Located in Greeley, UNC offers 106 undergraduate programs within the College of Education and Behavioral Sciences, College of Humanities and Social Sciences, College of Natural and Health Sciences, College of Performing and Visual Arts, Monfort College of Business and University College. When attending the university, students can expect their average class size to range from 25-35 students, depending on the program; however, 60% of courses have fewer than 30 students.

UNC also offers 120 graduate programs and even has 60 extended campus programs offered in Denver, Loveland, Colorado Springs or online. Whether you are taking classes from home or adding to your on-campus program, you can have confidence in UNC’s online program as it is ranked eighth in the nation for online graduate schools.

If you are thinking of attending college in Colorado, here are few facts about UNC to help with your decision.

  • UNC is the first public university in Colorado accredited in both business and accounting

  • The Monfort College of Business is the only business college in the country to receive the Malcolm Baldridge National Quality Award, which is the nation’s highest honor for quality and performance excellence

  • UNC is one of 240 U.S. colleges and universities receiving Community Engagement Classification from The Carnegie Foundation for the Advancement of Teaching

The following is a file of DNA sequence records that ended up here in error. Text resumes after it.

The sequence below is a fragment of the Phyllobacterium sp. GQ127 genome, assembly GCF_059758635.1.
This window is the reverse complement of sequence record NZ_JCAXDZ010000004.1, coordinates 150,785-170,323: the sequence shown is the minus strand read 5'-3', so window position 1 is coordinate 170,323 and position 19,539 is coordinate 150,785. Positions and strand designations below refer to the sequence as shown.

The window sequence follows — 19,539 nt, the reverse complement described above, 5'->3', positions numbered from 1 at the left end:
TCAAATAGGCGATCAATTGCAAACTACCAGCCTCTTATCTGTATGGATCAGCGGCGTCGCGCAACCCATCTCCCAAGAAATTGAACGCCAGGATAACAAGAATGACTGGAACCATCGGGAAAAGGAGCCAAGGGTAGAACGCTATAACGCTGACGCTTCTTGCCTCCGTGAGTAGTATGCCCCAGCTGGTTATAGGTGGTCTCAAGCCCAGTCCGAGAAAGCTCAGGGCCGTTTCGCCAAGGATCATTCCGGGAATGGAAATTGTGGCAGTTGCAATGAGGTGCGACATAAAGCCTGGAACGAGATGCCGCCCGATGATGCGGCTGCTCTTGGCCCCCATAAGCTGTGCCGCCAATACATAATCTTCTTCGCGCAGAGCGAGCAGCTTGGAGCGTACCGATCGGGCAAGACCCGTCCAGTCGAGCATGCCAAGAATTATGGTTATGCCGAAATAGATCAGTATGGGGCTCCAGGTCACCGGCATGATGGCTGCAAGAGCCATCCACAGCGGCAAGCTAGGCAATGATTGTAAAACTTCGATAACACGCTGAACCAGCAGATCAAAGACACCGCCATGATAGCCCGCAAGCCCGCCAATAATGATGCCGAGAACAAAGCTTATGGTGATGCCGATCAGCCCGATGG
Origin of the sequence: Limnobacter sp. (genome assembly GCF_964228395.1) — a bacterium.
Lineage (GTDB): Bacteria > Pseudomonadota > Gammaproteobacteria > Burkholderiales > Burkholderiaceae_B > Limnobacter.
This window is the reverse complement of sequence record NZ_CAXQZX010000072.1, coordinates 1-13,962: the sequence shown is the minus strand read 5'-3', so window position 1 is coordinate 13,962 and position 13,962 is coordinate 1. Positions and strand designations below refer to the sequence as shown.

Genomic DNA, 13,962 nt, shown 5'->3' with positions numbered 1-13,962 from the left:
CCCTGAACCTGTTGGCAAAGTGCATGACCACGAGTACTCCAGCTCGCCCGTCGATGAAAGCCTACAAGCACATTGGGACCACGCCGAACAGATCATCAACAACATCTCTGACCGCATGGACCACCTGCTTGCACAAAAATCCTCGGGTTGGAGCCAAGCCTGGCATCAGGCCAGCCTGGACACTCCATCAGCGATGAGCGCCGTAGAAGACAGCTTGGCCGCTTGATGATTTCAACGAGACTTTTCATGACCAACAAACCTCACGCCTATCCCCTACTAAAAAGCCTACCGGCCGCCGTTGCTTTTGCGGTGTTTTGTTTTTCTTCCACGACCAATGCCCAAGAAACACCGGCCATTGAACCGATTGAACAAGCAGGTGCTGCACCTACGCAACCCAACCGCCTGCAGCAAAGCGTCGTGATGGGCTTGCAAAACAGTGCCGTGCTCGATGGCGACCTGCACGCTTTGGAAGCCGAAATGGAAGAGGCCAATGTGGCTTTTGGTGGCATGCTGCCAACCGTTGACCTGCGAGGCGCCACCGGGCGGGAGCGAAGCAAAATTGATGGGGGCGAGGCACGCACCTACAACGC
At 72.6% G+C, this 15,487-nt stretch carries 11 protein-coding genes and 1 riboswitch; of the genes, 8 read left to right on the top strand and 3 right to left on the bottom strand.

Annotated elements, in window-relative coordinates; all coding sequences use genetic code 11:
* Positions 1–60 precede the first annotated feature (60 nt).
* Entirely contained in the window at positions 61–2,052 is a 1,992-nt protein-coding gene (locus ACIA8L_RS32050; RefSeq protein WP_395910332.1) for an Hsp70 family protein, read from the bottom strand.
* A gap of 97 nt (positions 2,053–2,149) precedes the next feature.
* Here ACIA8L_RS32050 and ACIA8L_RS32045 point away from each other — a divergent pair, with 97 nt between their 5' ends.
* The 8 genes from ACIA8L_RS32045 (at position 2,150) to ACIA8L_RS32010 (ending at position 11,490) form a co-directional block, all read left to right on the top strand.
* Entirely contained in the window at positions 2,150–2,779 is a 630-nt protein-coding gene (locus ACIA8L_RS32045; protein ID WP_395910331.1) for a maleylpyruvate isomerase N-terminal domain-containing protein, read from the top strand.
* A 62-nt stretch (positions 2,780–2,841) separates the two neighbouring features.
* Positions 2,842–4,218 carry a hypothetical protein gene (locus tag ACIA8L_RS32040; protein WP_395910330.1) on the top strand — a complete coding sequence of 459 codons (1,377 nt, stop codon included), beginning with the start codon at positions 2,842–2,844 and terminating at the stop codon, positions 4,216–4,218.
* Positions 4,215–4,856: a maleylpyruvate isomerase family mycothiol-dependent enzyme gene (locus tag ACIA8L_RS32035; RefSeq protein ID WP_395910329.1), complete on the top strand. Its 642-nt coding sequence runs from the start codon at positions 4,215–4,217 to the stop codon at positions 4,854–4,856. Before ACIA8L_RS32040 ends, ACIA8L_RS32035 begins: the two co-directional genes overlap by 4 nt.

• The university’s Jazz Program has received more than 100 DownBeat Magazine Awards

  • UNC is also known for their 19 NCAA Division 1 sports teams

  • UNC offers over 150 clubs and organizations to fit any interest

  • The Sports Administration Graduate Program is one of only two U.S. ranked programs in the top five worldwide

UNC opened its doors on October 6, 1890, as a school to train teachers for the state’s public schools. In 1911, UNC was known as Colorado State Teachers College and started offering four-year undergraduate Bachelor of Arts Degrees, and in 1913, the college started offering a graduate program. The university officially changed its name to the University of Northern Colorado in 1970.

To learn more about the University of Northern Colorado, visit